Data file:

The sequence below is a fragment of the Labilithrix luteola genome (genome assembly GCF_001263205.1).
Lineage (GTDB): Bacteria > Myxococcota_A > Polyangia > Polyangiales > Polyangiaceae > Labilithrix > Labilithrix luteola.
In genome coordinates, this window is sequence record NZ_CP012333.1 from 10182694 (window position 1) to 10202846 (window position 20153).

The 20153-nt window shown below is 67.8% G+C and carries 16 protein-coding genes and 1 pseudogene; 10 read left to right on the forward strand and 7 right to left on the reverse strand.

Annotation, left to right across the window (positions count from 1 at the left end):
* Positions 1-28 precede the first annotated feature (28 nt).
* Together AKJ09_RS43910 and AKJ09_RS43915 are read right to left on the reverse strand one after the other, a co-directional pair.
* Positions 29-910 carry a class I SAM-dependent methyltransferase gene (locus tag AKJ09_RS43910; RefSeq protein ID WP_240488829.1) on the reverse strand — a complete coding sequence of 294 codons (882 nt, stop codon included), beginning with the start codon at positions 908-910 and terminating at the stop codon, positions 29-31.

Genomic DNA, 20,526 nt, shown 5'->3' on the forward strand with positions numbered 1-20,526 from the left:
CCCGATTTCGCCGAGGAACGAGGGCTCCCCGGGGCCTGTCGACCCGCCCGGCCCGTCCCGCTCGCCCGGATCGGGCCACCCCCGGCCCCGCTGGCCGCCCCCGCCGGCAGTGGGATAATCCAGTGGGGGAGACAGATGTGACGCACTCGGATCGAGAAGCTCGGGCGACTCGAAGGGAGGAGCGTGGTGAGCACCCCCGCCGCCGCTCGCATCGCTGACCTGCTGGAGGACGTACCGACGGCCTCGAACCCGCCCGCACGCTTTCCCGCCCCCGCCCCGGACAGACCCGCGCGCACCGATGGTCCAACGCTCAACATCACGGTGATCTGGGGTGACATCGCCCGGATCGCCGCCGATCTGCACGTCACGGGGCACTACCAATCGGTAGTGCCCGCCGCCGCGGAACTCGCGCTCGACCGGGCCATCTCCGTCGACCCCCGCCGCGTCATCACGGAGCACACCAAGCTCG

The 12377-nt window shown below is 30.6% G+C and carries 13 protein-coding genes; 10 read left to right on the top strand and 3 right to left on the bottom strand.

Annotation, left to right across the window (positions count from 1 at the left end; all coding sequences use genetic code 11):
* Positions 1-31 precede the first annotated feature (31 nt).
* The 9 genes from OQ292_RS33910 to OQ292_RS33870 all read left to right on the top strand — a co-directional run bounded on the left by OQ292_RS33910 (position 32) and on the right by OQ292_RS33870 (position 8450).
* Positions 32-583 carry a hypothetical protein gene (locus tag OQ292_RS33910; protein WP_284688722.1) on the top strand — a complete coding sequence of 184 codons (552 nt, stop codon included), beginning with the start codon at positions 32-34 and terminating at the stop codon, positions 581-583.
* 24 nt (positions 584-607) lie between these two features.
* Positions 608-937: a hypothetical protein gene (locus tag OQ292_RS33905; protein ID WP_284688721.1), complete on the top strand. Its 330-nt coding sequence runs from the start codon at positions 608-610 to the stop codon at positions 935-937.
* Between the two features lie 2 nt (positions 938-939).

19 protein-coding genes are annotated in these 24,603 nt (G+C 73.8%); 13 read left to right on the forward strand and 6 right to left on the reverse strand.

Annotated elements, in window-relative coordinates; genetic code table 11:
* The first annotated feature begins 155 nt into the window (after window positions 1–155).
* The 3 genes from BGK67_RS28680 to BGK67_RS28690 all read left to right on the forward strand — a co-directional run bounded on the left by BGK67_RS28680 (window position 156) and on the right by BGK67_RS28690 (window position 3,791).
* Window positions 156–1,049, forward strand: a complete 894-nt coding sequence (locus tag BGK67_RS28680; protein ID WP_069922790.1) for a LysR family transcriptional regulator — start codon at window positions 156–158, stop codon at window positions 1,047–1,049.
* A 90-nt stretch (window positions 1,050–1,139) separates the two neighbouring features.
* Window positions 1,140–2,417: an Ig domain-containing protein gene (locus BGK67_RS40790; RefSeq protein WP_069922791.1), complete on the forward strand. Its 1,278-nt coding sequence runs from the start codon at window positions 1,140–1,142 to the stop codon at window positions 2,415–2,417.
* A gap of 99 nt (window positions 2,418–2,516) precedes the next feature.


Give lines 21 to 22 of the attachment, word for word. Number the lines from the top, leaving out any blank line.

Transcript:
* The first annotated feature begins 155 nt into the window (after window positions 1–155).
* The 3 genes from BGK67_RS28680 to BGK67_RS28690 all read left to right on the forward strand — a co-directional run bounded on the left by BGK67_RS28680 (window position 156) and on the right by BGK67_RS28690 (window position 3,791).